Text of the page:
They withhold information from journalists in the hope of killing a story. If reporters publish nevertheless — as they should — the government tells their editors and anyone else who will listen that they are shoddy hacks who failed to put the other side of the story. An alternative tactic is for press officers to phone up at night, just after an article has appeared online, and try to bamboozle late-duty editors into making changes. I have had the Crown Prosecution Service and the BBC try to pull that one on me. That neither institution is in the political thick of it only goes to show that every dandruff-ridden PR in every backwater office now thinks he is Alastair Campbell.
Politicians and senior civil servants do not rate state-sponsored propagandists by their ability to tell the public what is done in their name with their money. Like corporate chief executives and celebrities, they judge them by their ability to keep uncomfortable stories out of the press.
Compare PRs with other despised trades. Journalists have blown the whistle on journalistic malpractice. Bankers have blown the whistle on financial malpractice. But I have never heard of a press officer going straight and coming clean by explaining how his government department or corporation manipulated public opinion.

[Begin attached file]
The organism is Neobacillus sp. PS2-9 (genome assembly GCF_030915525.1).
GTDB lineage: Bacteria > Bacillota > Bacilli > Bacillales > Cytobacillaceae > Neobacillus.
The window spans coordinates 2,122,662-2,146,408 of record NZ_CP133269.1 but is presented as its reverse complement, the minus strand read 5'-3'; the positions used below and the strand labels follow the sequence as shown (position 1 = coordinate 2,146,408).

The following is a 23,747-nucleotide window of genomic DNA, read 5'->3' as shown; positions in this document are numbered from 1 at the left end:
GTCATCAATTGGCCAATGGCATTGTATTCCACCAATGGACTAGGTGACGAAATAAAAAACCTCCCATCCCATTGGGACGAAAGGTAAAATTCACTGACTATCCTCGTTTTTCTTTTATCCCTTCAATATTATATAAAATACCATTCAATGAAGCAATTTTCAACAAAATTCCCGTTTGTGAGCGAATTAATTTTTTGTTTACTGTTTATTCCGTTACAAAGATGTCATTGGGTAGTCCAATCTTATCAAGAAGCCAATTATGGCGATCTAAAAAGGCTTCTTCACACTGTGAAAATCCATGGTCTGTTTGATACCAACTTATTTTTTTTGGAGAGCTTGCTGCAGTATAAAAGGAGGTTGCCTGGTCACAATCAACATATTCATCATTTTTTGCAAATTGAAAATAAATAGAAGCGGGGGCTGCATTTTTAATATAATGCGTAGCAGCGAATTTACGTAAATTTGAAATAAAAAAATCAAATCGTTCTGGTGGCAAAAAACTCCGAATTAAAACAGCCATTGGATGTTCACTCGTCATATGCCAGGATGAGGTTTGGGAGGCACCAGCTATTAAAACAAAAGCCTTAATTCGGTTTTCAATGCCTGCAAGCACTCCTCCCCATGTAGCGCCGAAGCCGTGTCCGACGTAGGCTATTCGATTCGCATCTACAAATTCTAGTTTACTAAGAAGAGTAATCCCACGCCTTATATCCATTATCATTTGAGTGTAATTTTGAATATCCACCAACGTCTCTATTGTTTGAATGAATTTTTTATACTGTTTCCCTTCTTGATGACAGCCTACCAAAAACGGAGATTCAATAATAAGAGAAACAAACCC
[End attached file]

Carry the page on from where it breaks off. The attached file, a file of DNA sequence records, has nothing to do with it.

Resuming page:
Once you could have said that my comparison between press officers and prostitutes was unfair — to prostitutes. Poverty and drug addiction drives women on to the street. Press officers are not heroin addicts or the victims of child abuse. Nor do the equivalent of sex traffickers kidnap media studies graduates and force them to work in “comms”. PRs do not do what they do because a cruel world has left them with no alternative to selling their souls, but because they want to.
But that is no longer quite right. As the web destroys the media’s business model, PR is where the jobs are. Students leave university and go straight into PR or hang around newsrooms for a few years on internships and petty payments before giving up and joining the former reporters in PR departments.